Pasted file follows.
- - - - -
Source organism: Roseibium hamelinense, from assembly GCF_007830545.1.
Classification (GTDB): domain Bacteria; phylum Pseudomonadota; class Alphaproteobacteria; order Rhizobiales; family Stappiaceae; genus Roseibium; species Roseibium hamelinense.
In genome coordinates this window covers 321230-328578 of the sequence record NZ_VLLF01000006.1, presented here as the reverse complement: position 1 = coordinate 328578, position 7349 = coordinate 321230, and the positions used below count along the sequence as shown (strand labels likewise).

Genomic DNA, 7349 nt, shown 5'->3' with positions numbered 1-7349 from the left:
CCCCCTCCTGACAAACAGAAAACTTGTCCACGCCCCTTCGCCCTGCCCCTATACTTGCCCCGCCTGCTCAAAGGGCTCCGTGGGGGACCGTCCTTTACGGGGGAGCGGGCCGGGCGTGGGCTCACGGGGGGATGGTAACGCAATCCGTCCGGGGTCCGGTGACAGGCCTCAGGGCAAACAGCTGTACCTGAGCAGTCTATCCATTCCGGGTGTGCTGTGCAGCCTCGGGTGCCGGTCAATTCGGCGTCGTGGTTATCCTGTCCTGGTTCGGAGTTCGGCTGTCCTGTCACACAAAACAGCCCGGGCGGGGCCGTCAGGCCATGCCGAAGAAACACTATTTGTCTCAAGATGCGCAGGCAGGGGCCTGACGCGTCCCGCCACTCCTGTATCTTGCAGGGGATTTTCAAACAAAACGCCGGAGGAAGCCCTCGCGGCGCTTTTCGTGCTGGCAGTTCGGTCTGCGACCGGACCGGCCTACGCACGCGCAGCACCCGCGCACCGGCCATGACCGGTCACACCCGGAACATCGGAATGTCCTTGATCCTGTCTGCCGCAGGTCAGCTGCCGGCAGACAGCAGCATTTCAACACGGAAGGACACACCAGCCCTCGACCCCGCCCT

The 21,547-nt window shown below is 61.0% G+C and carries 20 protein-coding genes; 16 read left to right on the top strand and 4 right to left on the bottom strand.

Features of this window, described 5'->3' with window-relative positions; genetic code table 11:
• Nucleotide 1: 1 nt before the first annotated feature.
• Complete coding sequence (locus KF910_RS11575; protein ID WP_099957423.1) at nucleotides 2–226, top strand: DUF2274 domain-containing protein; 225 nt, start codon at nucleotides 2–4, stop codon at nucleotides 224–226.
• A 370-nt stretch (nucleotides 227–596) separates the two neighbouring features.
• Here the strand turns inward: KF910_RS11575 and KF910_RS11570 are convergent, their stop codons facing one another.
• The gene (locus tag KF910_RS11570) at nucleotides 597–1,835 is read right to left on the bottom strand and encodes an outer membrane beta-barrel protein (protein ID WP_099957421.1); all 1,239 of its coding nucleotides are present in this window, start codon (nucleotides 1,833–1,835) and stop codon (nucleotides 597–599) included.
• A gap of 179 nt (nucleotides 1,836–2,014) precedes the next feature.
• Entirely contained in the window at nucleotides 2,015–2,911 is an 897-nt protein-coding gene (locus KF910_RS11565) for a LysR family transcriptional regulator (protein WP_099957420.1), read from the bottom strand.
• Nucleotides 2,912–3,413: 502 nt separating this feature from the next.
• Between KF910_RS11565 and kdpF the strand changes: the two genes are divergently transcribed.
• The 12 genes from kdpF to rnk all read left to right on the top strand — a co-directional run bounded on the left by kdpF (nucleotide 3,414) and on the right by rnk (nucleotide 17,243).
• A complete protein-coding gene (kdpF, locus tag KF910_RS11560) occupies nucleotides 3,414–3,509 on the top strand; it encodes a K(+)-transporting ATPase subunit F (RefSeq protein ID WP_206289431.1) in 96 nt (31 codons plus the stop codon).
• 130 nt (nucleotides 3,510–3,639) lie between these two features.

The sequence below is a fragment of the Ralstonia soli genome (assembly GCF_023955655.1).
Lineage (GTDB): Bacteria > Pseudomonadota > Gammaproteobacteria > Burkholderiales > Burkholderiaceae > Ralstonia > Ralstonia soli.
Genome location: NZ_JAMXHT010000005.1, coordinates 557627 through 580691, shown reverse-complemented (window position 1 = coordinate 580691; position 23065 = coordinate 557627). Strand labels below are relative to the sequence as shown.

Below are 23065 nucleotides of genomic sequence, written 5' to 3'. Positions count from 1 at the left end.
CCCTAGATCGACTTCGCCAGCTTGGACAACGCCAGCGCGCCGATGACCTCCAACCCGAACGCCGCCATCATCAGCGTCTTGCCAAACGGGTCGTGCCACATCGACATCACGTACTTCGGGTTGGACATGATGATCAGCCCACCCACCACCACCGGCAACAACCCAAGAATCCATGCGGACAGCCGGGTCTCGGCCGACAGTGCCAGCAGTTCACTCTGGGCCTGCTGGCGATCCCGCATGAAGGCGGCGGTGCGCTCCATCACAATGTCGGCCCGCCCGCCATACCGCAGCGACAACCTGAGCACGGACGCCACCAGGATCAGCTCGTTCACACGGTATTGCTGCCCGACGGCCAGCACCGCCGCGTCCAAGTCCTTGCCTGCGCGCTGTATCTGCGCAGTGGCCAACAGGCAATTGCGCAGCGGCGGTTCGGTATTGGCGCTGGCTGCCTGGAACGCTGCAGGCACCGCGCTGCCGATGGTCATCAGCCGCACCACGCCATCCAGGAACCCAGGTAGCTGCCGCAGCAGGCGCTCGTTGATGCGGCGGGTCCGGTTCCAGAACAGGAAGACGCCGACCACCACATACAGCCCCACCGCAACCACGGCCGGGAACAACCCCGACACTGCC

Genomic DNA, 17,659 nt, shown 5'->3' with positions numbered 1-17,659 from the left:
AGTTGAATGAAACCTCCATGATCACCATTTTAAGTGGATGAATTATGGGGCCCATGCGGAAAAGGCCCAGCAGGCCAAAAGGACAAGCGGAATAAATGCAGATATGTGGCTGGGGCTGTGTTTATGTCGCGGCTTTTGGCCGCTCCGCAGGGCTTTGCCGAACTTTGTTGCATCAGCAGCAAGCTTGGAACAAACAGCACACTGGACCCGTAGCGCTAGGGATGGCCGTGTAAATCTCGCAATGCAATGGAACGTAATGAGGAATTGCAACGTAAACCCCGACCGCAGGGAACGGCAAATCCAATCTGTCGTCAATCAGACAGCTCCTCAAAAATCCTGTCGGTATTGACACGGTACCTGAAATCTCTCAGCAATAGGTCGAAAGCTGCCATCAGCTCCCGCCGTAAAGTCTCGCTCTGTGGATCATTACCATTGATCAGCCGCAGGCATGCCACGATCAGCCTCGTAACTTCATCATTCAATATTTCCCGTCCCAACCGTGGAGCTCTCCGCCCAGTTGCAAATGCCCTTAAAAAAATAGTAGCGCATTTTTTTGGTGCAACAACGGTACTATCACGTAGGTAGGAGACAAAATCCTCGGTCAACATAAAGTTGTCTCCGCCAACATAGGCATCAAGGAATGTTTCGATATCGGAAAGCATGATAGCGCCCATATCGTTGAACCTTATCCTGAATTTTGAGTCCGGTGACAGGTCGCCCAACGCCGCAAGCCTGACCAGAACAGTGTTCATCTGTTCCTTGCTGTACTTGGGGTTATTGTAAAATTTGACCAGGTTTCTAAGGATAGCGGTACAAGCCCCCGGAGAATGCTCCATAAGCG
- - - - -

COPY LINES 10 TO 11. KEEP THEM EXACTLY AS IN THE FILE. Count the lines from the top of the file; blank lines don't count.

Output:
• A 370-nt stretch (nucleotides 227–596) separates the two neighbouring features.
• Here the strand turns inward: KF910_RS11575 and KF910_RS11570 are convergent, their stop codons facing one another.